Together with our
hard-working web developers at Encyclomedia in
Mumbai, we have relaunched Sheila Reports, MercatorNet’sblog on “politics
and culture, faith and reason”. Thanks, Debasish and
You may have visited
it before, but a fresh layout has done wonders for Sheila Liaugminas’s acute commentary on the US political scene
and beyond. Sheila is an award-winning journalist working out of Chicago, with
lots of experience in radio, TV and print media, including Time magazine. Take a look and sign up for the regular
updates.Don’t miss out: www.mercatornet.com/sheila_liaugminas/
We’ve wound up the
week with four controversial pieces which should
attract a good deal of comment. John
Robson listened carefully to President Obama’s
State of the Union address and found it full of “shallow
narcissism”. Joanna Bogle detects a disconnect between
the resurgence of British political conservatism and the retreat of British
social conservatism. Francis Phillips
reviews a thought-provoking book about religion in India. And Carolyn Moynihan, our Deputy Editor,
has written a crackerjack piece on contemporary sexual mores.
PS – J.D.
Salinger, author of Catcher in the Rye,
died this week after many years in famous obscurity. Anyone interested in
writing an appreciation of one of America’s most influential writers? I thought
of doing it myself, but I last read the novel a long, long time ago when I was
mostly interested in its four-letter words, and that doesn’t seem very MercatorNet-ish.
Yesterday, January 26, was Australia Day, commemorating the day in 1788 when British sailors stepped ashore in Sydney Cove and claimed the continent for the English crown. Things were different then, and no one bothered with public consultations about the new constitutional arrangements with the local residents.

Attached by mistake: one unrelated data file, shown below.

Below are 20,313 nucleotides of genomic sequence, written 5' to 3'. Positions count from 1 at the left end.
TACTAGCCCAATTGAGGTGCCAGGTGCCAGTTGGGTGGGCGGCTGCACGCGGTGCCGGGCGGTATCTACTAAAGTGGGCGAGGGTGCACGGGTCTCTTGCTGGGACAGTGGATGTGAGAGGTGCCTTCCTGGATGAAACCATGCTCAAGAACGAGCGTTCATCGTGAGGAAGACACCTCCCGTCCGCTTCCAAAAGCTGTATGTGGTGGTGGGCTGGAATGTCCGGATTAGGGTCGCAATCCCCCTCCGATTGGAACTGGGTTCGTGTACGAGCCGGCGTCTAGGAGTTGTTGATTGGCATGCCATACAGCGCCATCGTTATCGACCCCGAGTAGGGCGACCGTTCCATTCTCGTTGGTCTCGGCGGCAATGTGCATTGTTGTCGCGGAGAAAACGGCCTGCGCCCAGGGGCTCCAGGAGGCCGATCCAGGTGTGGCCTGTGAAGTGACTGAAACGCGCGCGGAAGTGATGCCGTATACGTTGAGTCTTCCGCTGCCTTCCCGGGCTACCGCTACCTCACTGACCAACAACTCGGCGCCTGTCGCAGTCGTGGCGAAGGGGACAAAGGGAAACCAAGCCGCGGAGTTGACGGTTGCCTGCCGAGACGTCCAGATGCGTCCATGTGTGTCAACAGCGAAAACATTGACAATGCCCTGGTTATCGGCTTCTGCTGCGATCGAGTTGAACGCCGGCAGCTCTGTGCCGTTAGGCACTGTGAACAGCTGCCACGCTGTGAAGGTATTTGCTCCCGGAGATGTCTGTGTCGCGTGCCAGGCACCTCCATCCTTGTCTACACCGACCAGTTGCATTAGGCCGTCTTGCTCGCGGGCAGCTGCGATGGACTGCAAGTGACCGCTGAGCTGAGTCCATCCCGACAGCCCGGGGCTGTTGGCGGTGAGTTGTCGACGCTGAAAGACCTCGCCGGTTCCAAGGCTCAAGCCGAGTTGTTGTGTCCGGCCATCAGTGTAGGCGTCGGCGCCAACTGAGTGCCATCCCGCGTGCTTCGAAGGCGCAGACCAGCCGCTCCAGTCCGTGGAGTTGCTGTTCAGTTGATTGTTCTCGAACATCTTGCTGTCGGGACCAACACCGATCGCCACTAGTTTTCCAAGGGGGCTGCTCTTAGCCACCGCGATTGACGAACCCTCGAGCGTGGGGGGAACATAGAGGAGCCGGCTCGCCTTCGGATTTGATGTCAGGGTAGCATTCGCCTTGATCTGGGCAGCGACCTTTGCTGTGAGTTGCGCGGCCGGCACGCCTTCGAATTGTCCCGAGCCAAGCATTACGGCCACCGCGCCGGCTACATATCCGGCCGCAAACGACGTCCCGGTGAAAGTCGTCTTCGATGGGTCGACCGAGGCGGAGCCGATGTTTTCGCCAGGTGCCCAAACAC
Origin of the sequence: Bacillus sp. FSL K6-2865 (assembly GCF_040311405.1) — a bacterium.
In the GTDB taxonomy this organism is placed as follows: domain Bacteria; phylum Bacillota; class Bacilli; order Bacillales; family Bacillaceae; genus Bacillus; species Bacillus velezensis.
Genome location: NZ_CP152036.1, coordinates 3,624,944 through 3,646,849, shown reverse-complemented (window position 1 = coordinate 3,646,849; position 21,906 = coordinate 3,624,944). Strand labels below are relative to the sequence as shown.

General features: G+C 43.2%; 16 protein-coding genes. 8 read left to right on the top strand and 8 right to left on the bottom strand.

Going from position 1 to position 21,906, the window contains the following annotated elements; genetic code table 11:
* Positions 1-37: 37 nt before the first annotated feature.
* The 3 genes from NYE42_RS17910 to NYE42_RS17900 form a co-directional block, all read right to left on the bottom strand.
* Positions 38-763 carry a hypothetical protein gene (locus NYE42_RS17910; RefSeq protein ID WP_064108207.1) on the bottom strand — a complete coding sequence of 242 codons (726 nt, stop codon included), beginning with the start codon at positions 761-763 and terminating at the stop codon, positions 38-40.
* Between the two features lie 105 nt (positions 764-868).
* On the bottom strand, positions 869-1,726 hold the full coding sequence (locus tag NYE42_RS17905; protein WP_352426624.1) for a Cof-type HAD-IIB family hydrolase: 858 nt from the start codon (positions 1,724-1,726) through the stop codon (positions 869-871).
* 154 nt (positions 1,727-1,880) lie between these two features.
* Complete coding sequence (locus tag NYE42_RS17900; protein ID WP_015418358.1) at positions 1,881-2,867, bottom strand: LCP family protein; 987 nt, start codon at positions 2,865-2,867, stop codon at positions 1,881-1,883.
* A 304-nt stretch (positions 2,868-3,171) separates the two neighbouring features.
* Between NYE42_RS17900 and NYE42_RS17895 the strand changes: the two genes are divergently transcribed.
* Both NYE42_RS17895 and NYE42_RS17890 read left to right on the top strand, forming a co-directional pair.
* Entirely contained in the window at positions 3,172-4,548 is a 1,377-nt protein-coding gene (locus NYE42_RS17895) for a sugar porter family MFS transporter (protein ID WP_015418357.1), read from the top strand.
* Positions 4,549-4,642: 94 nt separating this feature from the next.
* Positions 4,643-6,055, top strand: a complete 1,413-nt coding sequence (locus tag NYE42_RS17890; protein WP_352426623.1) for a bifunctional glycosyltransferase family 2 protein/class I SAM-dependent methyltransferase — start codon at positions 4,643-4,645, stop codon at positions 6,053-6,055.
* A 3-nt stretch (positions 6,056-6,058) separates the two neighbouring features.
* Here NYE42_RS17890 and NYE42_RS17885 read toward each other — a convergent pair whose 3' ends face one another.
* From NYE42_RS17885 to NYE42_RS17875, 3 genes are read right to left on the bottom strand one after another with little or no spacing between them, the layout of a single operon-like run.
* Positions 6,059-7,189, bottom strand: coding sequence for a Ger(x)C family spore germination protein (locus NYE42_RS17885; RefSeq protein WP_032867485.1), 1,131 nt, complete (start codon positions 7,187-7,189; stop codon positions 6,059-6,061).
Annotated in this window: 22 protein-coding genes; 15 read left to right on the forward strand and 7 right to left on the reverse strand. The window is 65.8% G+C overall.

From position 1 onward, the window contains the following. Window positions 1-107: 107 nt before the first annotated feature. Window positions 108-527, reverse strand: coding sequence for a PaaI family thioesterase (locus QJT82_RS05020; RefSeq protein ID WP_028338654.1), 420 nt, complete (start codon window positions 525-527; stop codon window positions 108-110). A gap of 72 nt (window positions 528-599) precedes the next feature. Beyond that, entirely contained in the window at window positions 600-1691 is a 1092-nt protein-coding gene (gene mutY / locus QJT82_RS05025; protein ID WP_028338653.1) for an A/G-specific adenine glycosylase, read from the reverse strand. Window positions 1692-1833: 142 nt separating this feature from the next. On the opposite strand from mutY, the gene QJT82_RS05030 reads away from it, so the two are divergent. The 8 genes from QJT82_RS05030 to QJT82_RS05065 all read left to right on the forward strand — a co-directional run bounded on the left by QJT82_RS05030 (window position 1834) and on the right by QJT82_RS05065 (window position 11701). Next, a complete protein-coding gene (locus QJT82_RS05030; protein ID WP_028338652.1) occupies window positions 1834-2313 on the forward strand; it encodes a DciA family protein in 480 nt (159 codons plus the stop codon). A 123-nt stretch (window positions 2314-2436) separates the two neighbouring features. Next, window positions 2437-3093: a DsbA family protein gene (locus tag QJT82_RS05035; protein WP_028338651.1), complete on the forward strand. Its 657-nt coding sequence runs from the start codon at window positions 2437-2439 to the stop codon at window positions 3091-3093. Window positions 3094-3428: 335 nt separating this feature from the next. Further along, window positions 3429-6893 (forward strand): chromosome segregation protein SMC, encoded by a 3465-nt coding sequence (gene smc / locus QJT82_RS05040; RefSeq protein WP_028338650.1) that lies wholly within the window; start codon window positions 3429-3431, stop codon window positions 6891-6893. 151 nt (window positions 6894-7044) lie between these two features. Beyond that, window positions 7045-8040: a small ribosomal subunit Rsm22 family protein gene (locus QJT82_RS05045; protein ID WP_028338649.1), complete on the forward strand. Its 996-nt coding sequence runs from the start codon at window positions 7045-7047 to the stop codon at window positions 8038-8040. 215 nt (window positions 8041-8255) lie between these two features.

However, it is a public holiday here, so, together with some friends, I headed for Dee Why beach, a long, sandy crescent facing the Pacific, for a 7am breakfast and surf. Too late. All the picnic tables had been taken by hundreds of people with the same idea. I doubt if many of them knew who had stepped ashore, or why, or when, but it was going to be hot and the water was cool. A great day for a family barbie, a swim and beach cricket.
It was inspiring -- for me, at least -- to see the crowds. Dee Why is an “Anglo” area, so bronzed, blue-eyed Aussies, from babes in strollers to septuagenarian surfers weathered by decades of sunburn, predominated. But there were also lots of Asians, Indians and Polynesians, all waving Australian flags and wearing Australian t-shirts and Australian face paint. On the beach the local surf lifesaving club paraded, followed by a full Scottish pipe band trudging through the sand.
By some quirk of history, January 26 is also a public holiday in India, where they celebrate Republic Day. Ties between the two nations have been strained in recent weeks because a handful of Indians here have been bashed and even murdered. The victims might have been in the wrong place at the wrong time, but sadly there could have been a racist element in the attacks. But on Australia Day 2010 at Dee Why there was no hint of that. It was multicultural to the max.
The multicultural theme extends to this week’s MercatorNet, as well. Our first story this week comes from China. Constance Kong describes some of the appalling demographic consequences of the one-child policy. Then Peter Ziehan predicts a victory for pro-Russian forces in next week’s elections in the Ukraine. Johanna Mendelson Forman describes the difficulties of rebuilding Haiti. And finally Canadian bioethicist Margaret Somerville questions whether we should call chimpanzees and dolphins “persons”.
There are some very interesting blog posts, too. Matthew Mehan asks why babies shouldn’t be allowed in bars in Family Edge. And Katie Hinderer points out in Tiger Print that the American Red Cross raised US$22 million for Haiti through text messaging -- “one of the many reasons why I love social media and modern technology,” she says. Why not sign up for regular blog updates while you’re at it?